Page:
Clare Cable is Chief Executive and Senior Nurse Director at Queen’s Nursing Institute Scotland. She writes:
We are delighted that the Queen’s Nursing Institute Scotland (QNIS) has been chosen as one of three VHS submissions to present a parallel session at the NHS Scotland Event 2019 and hope we may see you at the session on either 30th or 31st May. For those of you who are unable to attend, VHS has kindly invited us to share the content of the presentation as a blog.
The title is ‘Working together to address inequality’. We hope to highlight the role of nursing, to open a conversation about how we can work better together to make a difference for Scotland’s most marginalised groups. For those of you who’ve not come across us, we are a small charity with a big vision, committed to social justice and empowering community-based nurses to become catalysts for change.
This is our 130th anniversary year. From 1889, nursing has been part of a wider movement for social change, improving health and liberating women. The Institute was established to enable “the training support and maintenance of women to act as nurses for the sick poor”, so social justice has been at the heart of our mission from the outset.
In 2019 we continue to support nurses in Scotland’s communities through the Queen’s Nurse development programme. It is a leadership programme which includes inspirational, creative and contemplative residential workshops, monthly coaching and intensive peer support, actively engaging the candidates in co-producing improvement. This nine-month journey of discovery enables staff to realise their own potential as change makers, giving them the skills, courage and tenacity to address barriers one conversation at a time.
Throughout the programme we work hard to create a safe space where participants are invited to explore their creative potential in ways they had perhaps not considered previously. It’s not about developing artistic talents but unlocking ways of thinking, helping people to look differently at issues, bringing new insights and finding wisdom.
At each residential workshop we slow down time and ensure there is plenty of space to experience and develop a range of contemplative practices which support self-care. There is good evidence of the impact of stress on the body and yet we rarely consider the need for staff to develop the tools to maintain their own wellbeing; the programme seeks to enable participants to find silence and reflect deeply.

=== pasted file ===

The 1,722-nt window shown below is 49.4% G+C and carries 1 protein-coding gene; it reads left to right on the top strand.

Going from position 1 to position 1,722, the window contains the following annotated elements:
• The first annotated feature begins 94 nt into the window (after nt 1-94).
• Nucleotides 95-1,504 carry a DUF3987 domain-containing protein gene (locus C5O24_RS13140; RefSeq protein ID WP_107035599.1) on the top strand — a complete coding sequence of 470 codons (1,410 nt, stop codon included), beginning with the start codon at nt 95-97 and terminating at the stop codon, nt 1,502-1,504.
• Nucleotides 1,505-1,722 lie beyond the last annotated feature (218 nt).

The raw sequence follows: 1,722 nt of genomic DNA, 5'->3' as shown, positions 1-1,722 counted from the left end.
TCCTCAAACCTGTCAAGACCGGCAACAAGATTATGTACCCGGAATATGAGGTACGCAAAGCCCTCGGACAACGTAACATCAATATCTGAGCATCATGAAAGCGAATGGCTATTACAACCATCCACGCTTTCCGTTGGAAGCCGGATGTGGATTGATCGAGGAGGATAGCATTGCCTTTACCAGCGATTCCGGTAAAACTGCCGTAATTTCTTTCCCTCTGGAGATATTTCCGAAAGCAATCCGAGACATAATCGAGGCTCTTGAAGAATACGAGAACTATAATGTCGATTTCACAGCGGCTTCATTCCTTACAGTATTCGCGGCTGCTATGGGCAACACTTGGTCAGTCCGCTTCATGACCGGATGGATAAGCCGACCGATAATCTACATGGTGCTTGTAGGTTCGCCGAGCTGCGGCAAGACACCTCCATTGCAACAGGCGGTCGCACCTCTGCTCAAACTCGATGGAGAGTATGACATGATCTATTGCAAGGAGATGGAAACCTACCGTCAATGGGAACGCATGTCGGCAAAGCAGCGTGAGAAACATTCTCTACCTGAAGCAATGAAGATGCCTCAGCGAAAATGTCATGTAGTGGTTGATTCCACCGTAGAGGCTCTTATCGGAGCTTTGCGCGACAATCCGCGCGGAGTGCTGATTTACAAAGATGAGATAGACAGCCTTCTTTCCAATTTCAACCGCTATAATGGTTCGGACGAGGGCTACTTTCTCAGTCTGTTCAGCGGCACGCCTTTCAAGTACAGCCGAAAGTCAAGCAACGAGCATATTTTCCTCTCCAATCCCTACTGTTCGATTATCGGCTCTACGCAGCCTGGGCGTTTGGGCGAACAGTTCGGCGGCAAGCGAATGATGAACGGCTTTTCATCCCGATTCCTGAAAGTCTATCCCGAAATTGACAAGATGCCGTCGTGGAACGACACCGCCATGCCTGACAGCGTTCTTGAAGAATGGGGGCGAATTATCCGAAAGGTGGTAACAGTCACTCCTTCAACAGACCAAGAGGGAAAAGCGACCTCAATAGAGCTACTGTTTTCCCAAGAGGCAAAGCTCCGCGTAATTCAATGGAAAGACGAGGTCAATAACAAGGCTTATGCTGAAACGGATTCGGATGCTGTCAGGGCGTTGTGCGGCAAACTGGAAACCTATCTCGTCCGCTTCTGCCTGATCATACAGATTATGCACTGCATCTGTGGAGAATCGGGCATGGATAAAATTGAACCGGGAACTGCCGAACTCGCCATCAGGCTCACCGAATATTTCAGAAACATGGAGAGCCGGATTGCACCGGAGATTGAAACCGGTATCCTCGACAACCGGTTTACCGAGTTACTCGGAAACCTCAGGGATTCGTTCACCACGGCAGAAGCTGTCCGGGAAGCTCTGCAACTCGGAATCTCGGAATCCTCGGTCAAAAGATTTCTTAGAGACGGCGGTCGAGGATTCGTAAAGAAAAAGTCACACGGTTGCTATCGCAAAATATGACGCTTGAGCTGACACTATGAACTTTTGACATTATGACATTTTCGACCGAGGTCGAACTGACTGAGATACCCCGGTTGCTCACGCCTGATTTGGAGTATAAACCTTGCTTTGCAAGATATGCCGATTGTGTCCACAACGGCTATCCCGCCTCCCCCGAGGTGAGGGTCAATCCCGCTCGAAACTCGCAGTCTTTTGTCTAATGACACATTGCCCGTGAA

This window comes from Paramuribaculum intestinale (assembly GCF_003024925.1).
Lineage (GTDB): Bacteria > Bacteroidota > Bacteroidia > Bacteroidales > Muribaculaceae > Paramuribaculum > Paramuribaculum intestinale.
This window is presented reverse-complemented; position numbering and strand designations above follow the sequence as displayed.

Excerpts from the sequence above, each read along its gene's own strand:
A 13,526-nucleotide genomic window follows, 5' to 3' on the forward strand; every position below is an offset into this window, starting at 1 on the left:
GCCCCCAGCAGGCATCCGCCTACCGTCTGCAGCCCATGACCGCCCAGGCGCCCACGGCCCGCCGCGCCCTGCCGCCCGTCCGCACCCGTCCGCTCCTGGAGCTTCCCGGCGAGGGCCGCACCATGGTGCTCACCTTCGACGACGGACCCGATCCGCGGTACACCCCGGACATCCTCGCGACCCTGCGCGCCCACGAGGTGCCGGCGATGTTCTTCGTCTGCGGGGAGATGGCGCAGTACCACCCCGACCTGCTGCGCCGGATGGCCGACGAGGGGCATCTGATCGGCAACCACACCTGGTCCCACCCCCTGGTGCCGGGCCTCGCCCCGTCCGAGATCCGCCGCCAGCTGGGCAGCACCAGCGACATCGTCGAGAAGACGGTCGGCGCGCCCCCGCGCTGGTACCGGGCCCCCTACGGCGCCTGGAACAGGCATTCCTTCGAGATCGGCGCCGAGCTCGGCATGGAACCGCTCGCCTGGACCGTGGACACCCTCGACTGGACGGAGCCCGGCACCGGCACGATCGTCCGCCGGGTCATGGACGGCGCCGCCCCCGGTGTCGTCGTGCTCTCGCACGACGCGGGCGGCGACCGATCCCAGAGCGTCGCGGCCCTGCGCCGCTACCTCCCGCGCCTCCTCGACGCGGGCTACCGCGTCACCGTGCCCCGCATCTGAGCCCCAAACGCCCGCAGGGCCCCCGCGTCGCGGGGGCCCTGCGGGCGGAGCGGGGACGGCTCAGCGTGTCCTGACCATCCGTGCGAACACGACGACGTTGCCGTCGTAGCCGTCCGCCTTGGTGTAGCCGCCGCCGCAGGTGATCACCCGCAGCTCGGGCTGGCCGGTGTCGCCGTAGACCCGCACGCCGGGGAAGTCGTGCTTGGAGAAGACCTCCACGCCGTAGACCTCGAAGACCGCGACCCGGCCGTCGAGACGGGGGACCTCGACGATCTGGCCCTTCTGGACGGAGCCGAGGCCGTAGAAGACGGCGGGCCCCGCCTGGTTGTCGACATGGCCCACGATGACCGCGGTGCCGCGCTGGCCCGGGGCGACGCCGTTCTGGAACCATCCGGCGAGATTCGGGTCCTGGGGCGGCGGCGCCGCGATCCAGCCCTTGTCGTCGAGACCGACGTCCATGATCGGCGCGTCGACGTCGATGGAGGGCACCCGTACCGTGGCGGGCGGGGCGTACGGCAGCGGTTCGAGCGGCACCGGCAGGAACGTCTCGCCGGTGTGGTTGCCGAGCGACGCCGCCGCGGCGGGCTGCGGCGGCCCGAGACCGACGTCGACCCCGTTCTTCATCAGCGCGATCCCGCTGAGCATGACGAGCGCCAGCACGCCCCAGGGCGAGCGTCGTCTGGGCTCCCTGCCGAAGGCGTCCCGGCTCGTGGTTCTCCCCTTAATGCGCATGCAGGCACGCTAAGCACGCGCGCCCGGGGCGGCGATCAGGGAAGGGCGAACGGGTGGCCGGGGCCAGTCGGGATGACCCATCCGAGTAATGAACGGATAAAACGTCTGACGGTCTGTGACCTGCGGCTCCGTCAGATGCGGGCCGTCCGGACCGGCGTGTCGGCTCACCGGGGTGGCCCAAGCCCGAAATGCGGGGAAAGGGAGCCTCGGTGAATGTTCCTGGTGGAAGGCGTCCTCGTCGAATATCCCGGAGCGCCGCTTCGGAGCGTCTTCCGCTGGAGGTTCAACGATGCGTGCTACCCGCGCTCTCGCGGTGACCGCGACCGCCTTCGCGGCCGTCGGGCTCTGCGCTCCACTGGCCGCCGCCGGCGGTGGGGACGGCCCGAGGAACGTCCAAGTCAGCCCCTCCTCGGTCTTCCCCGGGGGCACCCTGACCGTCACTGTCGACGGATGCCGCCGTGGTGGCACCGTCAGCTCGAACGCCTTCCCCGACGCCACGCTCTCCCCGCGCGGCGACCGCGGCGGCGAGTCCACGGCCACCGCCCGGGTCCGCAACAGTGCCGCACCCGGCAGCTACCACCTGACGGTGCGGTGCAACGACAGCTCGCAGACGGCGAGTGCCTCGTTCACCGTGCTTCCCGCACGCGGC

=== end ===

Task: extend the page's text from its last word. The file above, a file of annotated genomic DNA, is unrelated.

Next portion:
There is a strong focus on improvement and each candidate comes with an area to explore and develop. We introduce Theory U which challenges us to listen deeply and observe (Otto Sharmer (2018) The Essentials of Theory U: Core Principles and Applications, Berrett-Koehler Publishers). Sometimes that doesn’t come naturally to those of us whose professional training is problem solving. We spend a lot of time unlearning the instinct to fix; to step back, be curious and listen to the many other voices in the system, particularly to the voices of the marginalised and those whose views do not accord with our own.
The programme exists to enable clinical leaders to make a difference in their communities and three nurses who have been through the nine-month journey share their stories.
Jess Davidson is Senior Clinical Forensic Charge Nurse, based at St Leonard’s Police Station Edinburgh. She has introduced preventative care to police custody. Working with police, health, local authority and third sector colleagues, Jess helps people to form relationships that can enable them to realise a different future, through trauma informed care, alcohol brief intervention, real time Hep C testing and arrest referral conversations.
Hilary Alba is a senior midwife in Glasgow working with refugees and asylum seekers. Her expertise is in working with women who have experienced trauma and FGM. She co-created a new way of preparing pregnant women who are asylum seekers for giving birth in Glasgow, negotiating the NHS systems. She worked with British Red Cross and a range of other agencies. They used whispering interpretation and the women’s other children were welcome in the sessions. This has been transformational for the women involved.
Rachel McReady is a Parish Nurse, employed by the Steeple Church. She mapped all the recovery support across Dundee for the homeless men and women she works with, many of whom are trying to move on from addictions. Working with agencies from the statutory and voluntary sector across the city, she gathered information and set it out in a pocket-sized format so that people have what they need to access support each day of the week. She raised the money herself by running a half marathon to pay for the printing costs.
All three were enabled in their improvement journey through the Queen’s Nurse development programme and they now proudly hold the title Queen’s Nurse. You can find out more about the work of the Queen’s Nurses on the QNIS website.